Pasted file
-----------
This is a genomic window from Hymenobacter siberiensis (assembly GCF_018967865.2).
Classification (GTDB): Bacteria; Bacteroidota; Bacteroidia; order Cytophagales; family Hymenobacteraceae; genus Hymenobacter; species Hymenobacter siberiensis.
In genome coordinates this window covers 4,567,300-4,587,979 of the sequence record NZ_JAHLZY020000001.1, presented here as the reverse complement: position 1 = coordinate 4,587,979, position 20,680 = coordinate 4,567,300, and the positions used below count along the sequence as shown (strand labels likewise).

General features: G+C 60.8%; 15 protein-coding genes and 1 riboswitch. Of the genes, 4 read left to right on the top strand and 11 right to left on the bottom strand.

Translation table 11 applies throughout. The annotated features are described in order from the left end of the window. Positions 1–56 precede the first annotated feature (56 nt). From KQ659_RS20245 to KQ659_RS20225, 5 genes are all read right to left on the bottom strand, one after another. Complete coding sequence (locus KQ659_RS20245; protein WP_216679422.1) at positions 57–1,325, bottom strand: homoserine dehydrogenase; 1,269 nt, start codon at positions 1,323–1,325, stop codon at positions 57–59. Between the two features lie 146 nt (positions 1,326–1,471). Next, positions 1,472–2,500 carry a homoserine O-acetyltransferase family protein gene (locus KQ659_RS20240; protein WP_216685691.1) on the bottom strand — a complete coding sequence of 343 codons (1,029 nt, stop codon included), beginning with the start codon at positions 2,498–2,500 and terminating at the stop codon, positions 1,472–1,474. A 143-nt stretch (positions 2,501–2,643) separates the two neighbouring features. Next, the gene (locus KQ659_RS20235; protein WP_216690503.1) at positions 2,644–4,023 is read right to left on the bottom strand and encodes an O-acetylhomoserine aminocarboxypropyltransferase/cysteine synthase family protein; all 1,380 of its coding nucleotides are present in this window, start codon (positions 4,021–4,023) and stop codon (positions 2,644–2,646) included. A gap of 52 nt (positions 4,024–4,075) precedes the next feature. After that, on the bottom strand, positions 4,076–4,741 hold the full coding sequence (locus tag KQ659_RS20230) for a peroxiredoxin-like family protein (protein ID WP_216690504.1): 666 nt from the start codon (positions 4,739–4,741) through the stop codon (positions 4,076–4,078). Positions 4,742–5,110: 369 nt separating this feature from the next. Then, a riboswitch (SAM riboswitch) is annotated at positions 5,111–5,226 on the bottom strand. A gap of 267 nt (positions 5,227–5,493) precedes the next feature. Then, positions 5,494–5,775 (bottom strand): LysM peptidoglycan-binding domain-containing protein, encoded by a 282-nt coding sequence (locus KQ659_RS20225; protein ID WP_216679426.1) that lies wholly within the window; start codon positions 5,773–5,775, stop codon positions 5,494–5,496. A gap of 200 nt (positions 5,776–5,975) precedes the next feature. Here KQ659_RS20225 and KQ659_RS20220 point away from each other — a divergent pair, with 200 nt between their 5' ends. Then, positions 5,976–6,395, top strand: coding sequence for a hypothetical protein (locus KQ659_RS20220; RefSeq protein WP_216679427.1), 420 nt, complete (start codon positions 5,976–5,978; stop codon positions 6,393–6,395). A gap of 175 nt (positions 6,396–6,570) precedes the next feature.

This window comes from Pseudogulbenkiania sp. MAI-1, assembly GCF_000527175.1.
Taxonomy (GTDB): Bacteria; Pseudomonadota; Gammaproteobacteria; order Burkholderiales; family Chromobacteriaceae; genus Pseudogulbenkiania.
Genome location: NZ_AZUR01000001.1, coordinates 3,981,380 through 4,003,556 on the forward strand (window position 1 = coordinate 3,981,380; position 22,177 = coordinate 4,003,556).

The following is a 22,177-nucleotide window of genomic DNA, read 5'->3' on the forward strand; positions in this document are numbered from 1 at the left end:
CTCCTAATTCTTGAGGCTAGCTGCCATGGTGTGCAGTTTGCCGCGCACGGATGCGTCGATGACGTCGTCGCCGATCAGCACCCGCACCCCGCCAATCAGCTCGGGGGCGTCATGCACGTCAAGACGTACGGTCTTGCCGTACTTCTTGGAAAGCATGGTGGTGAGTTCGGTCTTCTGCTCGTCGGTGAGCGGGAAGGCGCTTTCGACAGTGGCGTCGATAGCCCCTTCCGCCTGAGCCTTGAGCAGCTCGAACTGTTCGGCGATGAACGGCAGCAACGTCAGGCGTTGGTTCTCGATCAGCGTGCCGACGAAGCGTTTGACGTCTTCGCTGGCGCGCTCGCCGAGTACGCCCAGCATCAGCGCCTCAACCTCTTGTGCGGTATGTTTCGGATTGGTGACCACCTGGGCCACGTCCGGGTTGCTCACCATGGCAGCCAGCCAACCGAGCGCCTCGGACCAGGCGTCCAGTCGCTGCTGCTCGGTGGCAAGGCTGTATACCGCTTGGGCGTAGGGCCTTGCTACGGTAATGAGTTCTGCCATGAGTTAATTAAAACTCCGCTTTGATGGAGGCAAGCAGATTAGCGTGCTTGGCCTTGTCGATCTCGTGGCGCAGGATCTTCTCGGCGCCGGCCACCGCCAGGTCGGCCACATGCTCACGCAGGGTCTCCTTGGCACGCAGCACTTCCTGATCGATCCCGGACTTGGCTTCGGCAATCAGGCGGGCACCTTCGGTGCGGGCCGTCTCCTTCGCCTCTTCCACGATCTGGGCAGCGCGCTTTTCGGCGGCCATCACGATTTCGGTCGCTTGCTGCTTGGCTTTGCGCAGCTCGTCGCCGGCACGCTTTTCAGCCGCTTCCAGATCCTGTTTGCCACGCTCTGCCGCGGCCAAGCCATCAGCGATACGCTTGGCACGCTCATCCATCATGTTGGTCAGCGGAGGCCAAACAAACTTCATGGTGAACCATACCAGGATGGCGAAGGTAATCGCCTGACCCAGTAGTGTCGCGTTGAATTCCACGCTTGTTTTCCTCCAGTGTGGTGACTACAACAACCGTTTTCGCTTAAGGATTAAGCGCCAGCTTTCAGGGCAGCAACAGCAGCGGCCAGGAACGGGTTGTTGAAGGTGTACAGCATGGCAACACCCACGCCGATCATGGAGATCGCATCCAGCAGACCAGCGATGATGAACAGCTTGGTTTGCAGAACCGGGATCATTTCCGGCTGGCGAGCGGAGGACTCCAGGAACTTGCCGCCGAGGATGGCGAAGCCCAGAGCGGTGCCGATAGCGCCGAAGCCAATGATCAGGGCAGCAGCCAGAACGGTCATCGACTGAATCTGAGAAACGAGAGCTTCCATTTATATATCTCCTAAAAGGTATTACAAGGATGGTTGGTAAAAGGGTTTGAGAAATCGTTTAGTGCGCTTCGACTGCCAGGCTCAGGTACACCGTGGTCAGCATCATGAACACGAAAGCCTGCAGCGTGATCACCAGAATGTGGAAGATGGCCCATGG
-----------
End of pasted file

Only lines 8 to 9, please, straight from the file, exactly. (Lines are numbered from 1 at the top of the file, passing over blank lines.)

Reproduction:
Genome location: NZ_AZUR01000001.1, coordinates 3,981,380 through 4,003,556 on the forward strand (window position 1 = coordinate 3,981,380; position 22,177 = coordinate 4,003,556).

The following is a 22,177-nucleotide window of genomic DNA, read 5'->3' on the forward strand; positions in this document are numbered from 1 at the left end: